I love good coffee. Especially hazelnut coffee, and especially freshly made with good cream. I'm not a diehard coffee drinker, but sometime over the years I've become picky about my coffee. I will travel miles out of my way if I know a place that serves good coffee. I will walk extra blocks at work to get to Ellen's Ice Cream because she always has fresh hazelnut coffee (from organic, free-trade beans, no less) ready made.
Coffee cups are important to the flavor of the coffee to me. Who wants to drink really great coffee out of a mug advertising Mike's Lube and Brake Shop? Not me. I select a cup to suit my mood and need for caffeine. Big, small, pottery, china, flowered, plain, clear glass, large, small, or very cool shape--all are important to finding the right cup for the brew. Weird? I thought so, but recently learned that I am not alone in this persnicketyness. My sister Maggie stood contemplating my rows of cups and said, "Hmmm, which one is the right one this morning?" It must run in the family.
My favorite coffee mug
I'm a tea drinker too. My English mother taught us to make proper English tea, and it ruined me forever for getting hot tea when I'm out. Tea, you see, is best when made with loose leaves. A teaball is acceptable, but loose leaves are better (use a strainer when pouring, unless you like straining through your teeth!).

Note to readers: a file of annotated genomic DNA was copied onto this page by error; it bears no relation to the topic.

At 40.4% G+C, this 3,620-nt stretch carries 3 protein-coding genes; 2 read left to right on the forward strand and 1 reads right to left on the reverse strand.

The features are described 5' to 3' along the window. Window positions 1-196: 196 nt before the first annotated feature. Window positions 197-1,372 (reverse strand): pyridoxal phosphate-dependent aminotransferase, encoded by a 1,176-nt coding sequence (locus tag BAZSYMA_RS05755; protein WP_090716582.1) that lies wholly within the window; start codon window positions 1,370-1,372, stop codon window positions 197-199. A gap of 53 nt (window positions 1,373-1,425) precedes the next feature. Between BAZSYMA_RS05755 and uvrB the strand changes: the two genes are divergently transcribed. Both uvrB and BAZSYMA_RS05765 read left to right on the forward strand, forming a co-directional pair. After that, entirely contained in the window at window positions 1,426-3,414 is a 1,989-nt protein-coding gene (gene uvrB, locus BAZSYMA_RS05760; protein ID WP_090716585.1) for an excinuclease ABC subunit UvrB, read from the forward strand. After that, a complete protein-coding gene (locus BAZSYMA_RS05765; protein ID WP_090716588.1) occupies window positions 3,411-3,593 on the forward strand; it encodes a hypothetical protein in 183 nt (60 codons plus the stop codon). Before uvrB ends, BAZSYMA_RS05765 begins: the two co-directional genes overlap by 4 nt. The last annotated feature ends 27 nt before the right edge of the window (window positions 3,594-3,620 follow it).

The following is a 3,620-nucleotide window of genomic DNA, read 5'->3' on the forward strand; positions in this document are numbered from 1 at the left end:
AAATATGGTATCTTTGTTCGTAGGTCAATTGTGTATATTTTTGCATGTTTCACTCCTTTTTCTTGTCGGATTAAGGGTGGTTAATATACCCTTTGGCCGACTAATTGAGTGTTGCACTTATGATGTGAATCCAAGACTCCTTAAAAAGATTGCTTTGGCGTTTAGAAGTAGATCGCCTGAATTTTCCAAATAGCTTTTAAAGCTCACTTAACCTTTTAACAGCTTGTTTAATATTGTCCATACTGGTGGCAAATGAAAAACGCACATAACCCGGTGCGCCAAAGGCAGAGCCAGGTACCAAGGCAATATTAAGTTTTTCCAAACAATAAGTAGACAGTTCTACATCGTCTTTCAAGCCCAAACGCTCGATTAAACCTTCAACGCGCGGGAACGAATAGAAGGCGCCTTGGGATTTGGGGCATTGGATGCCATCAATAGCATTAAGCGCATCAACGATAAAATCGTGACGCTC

The water must be boiling, not just hot (which is why she harrumphed at hot tea machines--the water in those is never boiling). Good tea leaves is a must --she liked a brand called PJ Tips and ordered this English tea through a place in Texas. Mom finally began using teabags as she got older, but she was adamant about using good tea. I am not so diehard about it--but I do like Earl Grey or English Breakfast the best, and don't often use anything else.
I also do not like drinking tea out of a mug (Mom's influence again). I need a teacup with a saucer, and bone china is preferred. When we were children, we looked forward to our 12th birthday because that meant we got our very own china teacup and could have tea at the dinnertable with the grown-ups. It was a rite of passage at our house.
My kitchen shelves--my dishes don't go in cabinets, because I like to look at them.
I realized this year that several of my grandchildren were twelve or older and I had not given them a teacup. I am rectifying that, finding beautiful cups in antique shops for each child who has reached the milestone age. The tradition is being passed on and I hope some of the grandchildren will continue it with their children.